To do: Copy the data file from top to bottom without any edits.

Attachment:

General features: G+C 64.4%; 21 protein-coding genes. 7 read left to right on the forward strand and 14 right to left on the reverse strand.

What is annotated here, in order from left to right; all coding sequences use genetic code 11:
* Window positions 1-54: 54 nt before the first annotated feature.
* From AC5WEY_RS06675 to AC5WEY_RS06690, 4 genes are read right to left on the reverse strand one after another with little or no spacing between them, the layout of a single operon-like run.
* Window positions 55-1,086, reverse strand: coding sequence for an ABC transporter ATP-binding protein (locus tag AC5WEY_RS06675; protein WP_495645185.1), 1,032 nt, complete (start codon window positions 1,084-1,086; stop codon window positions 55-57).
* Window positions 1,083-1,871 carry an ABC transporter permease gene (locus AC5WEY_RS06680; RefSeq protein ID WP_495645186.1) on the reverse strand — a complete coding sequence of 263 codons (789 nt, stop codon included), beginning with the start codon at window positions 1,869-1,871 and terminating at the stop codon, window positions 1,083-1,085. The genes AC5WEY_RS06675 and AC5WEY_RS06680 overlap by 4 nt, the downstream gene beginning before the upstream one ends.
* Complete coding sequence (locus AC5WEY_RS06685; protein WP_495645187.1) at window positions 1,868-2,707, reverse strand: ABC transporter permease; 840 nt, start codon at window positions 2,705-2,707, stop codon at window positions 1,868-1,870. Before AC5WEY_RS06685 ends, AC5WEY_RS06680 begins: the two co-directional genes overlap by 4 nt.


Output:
General features: G+C 64.4%; 21 protein-coding genes. 7 read left to right on the forward strand and 14 right to left on the reverse strand.

What is annotated here, in order from left to right; all coding sequences use genetic code 11:
* Window positions 1-54: 54 nt before the first annotated feature.
* From AC5WEY_RS06675 to AC5WEY_RS06690, 4 genes are read right to left on the reverse strand one after another with little or no spacing between them, the layout of a single operon-like run.
* Window positions 55-1,086, reverse strand: coding sequence for an ABC transporter ATP-binding protein (locus tag AC5WEY_RS06675; protein WP_495645185.1), 1,032 nt, complete (start codon window positions 1,084-1,086; stop codon window positions 55-57).
* Window positions 1,083-1,871 carry an ABC transporter permease gene (locus AC5WEY_RS06680; RefSeq protein ID WP_495645186.1) on the reverse strand — a complete coding sequence of 263 codons (789 nt, stop codon included), beginning with the start codon at window positions 1,869-1,871 and terminating at the stop codon, window positions 1,083-1,085. The genes AC5WEY_RS06675 and AC5WEY_RS06680 overlap by 4 nt, the downstream gene beginning before the upstream one ends.
* Complete coding sequence (locus AC5WEY_RS06685; protein WP_495645187.1) at window positions 1,868-2,707, reverse strand: ABC transporter permease; 840 nt, start codon at window positions 2,705-2,707, stop codon at window positions 1,868-1,870. Before AC5WEY_RS06685 ends, AC5WEY_RS06680 begins: the two co-directional genes overlap by 4 nt.